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Discussion in 'Basses [BG]' started by LowDan, Dec 26, 2006.
I Got a G/C Gift Card yestorday.
Whats Everyone useing As far As wax/ Polish ?
It highly depends on your bass.
I agree with xgabriel. Plus, there is a difference between wax and polish. Some brands say polish on them but there is a wax in them. Other brands, like Dunlop, have seperate bottles for wax and polish.
So, in the end, do you want to clean your bass or add a coat of wax? I never add a coat of wax.....I just want to clean it once in a blue moon. In that case, I just spray some Dunlop 65 polish on the rag, not the bass.
Kysers' Dr. Stringfellow Lem-oil, for rosewood fretboards
Definitely +1 for Meguiars for wax, and +1 Dunlop 65 for polishing.
NEVER wax a natural wood finished bass. Clean it, and oil it. Wax should ONLY be used on a painted finish.
I use Zymol HD-Cleanse polish and Carbon wax.
I use Meguire's to polish my gloss-finish basses, and there's a rough cut Meguire's I use to buff out minor scratches. I got that advice from several luthiers, and it works like a charm. Just use the polish after the rough cut.
On my Warwick and Spector I used Boston's Bowling Alley Paste Wax as recommended.
On my poly finishes I use Dunlop 65.
linseed oil on my warwick thumb and alot of elbow grease...
Then why Warwick ships his natural finished basses with a can of wax?
And Ernie Ball also uses wax on unfinished necks.
Some brands of wax are for shining porpuses and some others are for maintenance porpuses.
I use Minwax finishing wax.
Oooooooh.... I've heard that at a car show this summer... totally forgot about it. I'll hit the store tomorrow. I've got some minor marks I'd like to get out.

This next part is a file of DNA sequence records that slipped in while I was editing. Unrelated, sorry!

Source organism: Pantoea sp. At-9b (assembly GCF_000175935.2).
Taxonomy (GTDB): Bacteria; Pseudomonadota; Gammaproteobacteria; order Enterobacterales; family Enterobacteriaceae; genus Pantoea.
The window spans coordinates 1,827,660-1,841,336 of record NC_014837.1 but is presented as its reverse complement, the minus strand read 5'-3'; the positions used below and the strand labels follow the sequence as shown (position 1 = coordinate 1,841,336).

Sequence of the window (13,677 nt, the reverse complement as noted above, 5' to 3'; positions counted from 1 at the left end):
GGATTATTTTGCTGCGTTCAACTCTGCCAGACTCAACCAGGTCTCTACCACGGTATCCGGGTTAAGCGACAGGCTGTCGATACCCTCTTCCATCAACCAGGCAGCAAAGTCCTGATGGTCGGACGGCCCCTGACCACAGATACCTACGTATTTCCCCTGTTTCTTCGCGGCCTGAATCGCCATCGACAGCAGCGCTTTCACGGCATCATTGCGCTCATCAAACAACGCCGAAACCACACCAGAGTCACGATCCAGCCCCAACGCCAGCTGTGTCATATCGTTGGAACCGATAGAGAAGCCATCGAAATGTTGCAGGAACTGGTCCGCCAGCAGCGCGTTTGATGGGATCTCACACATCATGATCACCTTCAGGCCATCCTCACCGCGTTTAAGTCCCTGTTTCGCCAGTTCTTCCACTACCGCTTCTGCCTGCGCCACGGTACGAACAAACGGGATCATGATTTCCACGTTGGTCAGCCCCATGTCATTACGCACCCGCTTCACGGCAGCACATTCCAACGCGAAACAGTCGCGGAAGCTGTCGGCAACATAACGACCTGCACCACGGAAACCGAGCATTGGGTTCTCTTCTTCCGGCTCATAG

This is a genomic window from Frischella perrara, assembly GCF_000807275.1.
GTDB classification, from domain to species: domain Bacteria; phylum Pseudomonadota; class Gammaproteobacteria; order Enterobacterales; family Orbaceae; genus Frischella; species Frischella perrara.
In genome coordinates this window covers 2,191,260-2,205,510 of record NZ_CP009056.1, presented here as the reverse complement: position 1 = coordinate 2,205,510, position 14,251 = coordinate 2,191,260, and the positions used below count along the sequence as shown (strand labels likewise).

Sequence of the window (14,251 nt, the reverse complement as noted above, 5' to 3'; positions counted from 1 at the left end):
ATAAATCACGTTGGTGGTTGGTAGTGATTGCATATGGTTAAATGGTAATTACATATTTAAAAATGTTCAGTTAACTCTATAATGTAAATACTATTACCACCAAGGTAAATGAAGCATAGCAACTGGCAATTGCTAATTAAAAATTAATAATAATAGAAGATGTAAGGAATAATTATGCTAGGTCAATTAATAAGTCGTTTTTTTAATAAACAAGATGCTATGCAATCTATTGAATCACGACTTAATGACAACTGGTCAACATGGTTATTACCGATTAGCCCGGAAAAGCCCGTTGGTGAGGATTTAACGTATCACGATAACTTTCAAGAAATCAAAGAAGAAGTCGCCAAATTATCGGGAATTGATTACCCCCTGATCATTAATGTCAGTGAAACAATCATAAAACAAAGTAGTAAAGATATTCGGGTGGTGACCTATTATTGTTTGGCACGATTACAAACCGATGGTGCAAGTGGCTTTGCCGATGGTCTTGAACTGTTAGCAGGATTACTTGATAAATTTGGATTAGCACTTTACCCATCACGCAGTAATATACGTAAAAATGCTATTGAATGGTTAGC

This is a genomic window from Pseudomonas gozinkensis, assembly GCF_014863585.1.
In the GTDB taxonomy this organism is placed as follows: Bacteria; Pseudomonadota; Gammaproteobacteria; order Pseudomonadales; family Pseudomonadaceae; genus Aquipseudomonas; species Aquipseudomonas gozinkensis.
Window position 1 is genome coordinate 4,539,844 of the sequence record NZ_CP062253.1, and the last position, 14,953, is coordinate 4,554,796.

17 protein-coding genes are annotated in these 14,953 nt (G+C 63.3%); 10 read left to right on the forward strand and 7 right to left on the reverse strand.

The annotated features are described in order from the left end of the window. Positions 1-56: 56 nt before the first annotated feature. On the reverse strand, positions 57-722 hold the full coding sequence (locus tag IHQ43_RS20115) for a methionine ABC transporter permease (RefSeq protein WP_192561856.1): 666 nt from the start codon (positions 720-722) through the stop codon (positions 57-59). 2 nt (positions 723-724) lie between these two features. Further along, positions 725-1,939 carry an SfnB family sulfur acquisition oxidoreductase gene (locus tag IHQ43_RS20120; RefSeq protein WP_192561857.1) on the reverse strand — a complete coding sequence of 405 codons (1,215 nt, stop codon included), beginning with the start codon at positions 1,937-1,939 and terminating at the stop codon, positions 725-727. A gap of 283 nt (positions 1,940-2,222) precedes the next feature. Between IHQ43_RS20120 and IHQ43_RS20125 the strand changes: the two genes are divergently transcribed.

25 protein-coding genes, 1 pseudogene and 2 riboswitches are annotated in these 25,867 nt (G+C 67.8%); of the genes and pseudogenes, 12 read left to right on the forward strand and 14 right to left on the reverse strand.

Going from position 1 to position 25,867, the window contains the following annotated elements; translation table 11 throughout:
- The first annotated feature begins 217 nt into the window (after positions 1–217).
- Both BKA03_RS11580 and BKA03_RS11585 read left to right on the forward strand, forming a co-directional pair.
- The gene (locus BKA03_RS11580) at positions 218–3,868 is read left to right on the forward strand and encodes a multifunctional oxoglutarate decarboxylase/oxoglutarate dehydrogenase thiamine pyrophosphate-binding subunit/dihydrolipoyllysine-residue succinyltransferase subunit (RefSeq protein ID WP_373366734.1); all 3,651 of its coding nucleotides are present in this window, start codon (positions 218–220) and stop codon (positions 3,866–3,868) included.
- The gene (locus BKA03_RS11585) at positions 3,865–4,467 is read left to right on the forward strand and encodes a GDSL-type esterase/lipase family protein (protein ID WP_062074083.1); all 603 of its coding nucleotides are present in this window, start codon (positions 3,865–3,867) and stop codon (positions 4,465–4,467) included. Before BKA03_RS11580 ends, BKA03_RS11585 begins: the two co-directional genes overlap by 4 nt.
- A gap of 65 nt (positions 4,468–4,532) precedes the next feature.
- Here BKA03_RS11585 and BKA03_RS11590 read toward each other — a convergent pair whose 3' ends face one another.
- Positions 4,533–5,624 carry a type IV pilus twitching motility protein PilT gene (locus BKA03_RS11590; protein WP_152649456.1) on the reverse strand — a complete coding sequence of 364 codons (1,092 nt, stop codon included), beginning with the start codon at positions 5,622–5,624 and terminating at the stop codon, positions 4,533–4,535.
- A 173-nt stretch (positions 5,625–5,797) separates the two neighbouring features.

Lemon Fresh Pledge. When we're not out of the stuff. Like now.
Then those guys use a lot of grain filler to eliminate all the miniscule pores. I'd be looking for wax residue building up little pink or grey spots in the surface if the wood wasn't absolutely smooth and pore-free. That's why I'd use natural oil for a non-glossy finish. I wouldn't want a wax to give a satin or flat finish any shine, I'd want that for a gloss-coat.
But what do I know, I'm just a bass player!
Meguiar's makes an instrument care kit for Fender.
Zymol is the cat's pajamas for gloss finishes. But it's crazy expensive. I usually just clean the finishes on the basses I painted and occasionally give them a fresh final rub out with 12,000 grit micromesh.
What a bunch of girlie men. Nothin' but blood, sweat and tears on my bass!
When I had my Dingwall, I used (per Sheldon) neutral Kiwi shoe polish on the back of the maple neck. Just a small amount, mind you, and then I followed up with some carnauba to make it a little more slippery. I used Formby's on the fretboard (but I've heard teak oil is the best stuff - haven't gotten any yet tho) and then Eagle One's Nano wax on the body.
Do give it a wash once in a while, though. The crud in all blood makes a thick crust and the salt and oils in the sweat and tears give it the consistency of filthy wax. I've worked on a few basses whose owners felt very pleased that they were "relic'ing-in" so well - but after the instrument got a basic wipe down, it turned out that the "wear" they were so impressed about was nothing but schmutz and dirt.
Careful what you put on the board, cause anything that has additives will rub off on your strings, causing them to go dead and gathering dirt and crap on the board. Teak oil isn't bad, but lemon oil is better. Not lemon oil furniture polish or even lemon oil bottled specially for furniture - real lemon oil from a gourmet food store. All the rest have waxes and other crap you don't want on your board. Good lemon oil is very light (light water), soaks in fast and dries fast.